at Jan's home, because everyone lives there, they are all assigned the same GP.

This may also be because the home is pretty much totally funded by the PCT, although it is a private home.

daughter said:
when will some common sense prevail and some real action to address these issues take place

when society at large appreciates that this can happen to any family.

Given the changing demographics of society, there is going to be a heck of a lot more of it coming to the surface as well.

These days it would probably take some young and beautiful 'celebrity' being diagnosed with Early Onset dementia for anyone to take notice.


Registered User
Oct 27, 2005
north-east england
Mental Health

Hi im a professional social worker and i have a interest in elderly care.I have to say that a lot of people not just us don't stop to think about dementia and other mental health related issues.Im afraid it is a societal problem and it will require a major change in attitudes to combat.So we are all in this together to try and educate others about what i see in my work with families and your own experiences.Shaun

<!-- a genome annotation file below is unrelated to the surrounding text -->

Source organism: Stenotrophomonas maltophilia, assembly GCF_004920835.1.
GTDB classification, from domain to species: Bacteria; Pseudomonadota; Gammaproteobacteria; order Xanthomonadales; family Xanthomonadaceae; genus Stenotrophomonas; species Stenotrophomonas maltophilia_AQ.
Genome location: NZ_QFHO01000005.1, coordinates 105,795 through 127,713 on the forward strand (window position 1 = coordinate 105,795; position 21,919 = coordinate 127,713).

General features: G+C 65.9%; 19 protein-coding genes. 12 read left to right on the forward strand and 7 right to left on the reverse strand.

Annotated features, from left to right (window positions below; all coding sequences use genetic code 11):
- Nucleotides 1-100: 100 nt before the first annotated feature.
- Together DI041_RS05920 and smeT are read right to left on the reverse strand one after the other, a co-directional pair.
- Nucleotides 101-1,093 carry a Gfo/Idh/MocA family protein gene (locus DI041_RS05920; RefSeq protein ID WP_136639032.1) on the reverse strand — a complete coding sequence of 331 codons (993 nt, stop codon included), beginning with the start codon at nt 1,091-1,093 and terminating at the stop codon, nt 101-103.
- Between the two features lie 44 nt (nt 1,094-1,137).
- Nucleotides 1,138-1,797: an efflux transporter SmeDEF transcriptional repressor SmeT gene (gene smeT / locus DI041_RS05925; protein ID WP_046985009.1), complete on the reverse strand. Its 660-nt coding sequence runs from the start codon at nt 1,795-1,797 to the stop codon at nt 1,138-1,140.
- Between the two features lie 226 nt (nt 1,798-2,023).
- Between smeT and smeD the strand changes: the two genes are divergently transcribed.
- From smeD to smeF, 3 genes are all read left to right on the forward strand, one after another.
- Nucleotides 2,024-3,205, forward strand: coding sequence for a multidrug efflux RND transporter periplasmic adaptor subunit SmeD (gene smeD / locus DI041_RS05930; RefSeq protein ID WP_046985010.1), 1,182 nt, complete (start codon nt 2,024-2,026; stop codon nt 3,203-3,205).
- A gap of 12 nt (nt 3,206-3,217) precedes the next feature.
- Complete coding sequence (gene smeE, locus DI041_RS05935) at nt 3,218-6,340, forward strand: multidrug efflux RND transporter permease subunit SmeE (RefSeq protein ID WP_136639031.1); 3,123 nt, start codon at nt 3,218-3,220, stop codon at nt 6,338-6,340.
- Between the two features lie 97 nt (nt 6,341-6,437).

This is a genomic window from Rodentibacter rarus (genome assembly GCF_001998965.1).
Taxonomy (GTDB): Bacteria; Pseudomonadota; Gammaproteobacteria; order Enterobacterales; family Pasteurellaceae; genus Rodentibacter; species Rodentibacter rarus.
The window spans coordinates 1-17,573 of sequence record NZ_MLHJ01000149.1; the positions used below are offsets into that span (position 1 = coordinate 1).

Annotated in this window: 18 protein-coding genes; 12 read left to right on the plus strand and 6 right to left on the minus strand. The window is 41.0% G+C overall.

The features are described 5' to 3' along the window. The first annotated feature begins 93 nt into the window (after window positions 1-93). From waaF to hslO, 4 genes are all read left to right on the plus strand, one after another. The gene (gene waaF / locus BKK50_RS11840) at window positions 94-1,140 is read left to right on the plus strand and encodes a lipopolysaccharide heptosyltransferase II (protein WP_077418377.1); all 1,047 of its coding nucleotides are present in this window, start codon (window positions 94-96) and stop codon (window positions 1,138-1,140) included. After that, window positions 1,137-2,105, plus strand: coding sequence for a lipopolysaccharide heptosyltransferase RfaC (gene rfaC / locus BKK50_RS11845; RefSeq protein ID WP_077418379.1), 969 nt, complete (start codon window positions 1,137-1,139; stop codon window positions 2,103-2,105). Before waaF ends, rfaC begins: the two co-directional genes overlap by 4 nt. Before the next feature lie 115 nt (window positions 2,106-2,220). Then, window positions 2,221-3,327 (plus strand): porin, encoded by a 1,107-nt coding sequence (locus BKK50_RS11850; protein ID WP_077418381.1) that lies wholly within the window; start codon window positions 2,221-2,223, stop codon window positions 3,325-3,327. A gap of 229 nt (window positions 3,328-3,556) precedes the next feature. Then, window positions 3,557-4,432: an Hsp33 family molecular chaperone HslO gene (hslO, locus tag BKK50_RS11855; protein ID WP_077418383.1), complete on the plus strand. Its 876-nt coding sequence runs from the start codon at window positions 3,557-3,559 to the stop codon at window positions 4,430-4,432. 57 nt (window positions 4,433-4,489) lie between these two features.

Registered User
Oct 9, 2003
Birmingham Hades
I think there is a small move to greater recognition of Dementia with the general public.
Talking to people I find that more of them these days do have some knowledge of dementia and particlarly Alzheimer's Disease.
The big problem lies with the professionals.
I have been pleased to have the opportunity to speak to some health service groups.they generally were anxious to know more about dementia and what it is like living with it, small acorns!!
There needs to be a module in every profession's training, bringing dementia to their notice, acquainting them with facts and dispelling myths ,this applies to the medical profession and to the social and health services.
We can only lay the foundations for recognition of these awful diseases and hope that those that come after will carry on the fight,I am sure that they will